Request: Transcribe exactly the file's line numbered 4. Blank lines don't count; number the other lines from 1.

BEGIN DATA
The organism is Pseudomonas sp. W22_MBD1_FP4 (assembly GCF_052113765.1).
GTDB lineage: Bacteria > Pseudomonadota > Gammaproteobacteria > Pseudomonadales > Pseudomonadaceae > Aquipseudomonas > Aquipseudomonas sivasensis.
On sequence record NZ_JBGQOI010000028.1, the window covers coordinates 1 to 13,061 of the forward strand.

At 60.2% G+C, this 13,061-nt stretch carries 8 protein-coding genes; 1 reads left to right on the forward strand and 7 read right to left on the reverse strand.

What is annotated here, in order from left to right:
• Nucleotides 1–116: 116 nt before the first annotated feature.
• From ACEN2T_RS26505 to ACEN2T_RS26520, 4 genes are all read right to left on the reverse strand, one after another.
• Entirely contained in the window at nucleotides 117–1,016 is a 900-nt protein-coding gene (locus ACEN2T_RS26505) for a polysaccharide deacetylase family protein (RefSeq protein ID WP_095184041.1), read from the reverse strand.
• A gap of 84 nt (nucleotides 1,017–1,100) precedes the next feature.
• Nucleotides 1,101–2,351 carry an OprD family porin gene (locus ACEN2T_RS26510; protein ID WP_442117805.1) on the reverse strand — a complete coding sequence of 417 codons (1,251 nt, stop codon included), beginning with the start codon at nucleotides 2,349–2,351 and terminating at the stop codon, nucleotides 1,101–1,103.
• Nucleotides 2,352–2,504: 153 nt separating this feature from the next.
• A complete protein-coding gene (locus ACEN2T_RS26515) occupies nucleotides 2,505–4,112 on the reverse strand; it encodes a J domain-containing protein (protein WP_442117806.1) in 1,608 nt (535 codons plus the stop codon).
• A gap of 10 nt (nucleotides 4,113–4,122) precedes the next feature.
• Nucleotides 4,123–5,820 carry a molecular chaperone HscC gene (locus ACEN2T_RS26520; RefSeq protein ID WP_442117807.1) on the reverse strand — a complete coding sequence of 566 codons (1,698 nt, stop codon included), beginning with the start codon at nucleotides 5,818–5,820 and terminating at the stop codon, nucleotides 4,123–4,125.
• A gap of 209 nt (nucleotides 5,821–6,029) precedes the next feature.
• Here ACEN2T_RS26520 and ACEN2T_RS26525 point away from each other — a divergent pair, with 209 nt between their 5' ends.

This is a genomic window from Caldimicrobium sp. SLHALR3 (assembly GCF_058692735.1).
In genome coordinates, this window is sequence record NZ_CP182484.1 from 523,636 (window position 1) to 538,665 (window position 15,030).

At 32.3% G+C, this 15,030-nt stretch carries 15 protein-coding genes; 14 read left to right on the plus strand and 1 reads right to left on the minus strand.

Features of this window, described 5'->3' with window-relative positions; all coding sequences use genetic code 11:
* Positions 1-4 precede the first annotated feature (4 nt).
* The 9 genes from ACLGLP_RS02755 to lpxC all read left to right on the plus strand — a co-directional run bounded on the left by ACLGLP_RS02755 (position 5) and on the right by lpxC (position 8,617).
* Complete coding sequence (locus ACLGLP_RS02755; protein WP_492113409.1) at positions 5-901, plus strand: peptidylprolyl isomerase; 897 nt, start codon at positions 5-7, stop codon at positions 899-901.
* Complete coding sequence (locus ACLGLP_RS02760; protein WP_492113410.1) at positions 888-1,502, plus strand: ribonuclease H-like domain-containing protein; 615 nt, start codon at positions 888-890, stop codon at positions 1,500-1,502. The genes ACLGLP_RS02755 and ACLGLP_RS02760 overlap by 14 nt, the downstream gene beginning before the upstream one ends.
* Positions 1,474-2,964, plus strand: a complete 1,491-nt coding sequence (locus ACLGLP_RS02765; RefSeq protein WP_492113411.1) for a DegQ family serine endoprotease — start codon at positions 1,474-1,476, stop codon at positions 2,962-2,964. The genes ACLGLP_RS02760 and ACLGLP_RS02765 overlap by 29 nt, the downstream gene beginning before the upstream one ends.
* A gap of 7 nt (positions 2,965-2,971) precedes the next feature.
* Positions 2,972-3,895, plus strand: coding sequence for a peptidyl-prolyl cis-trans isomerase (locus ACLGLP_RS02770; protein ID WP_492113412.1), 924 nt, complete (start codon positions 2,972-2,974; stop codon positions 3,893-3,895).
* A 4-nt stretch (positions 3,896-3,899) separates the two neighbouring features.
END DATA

At 60.2% G+C, this 13,061-nt stretch carries 8 protein-coding genes; 1 reads left to right on the forward strand and 7 read right to left on the reverse strand.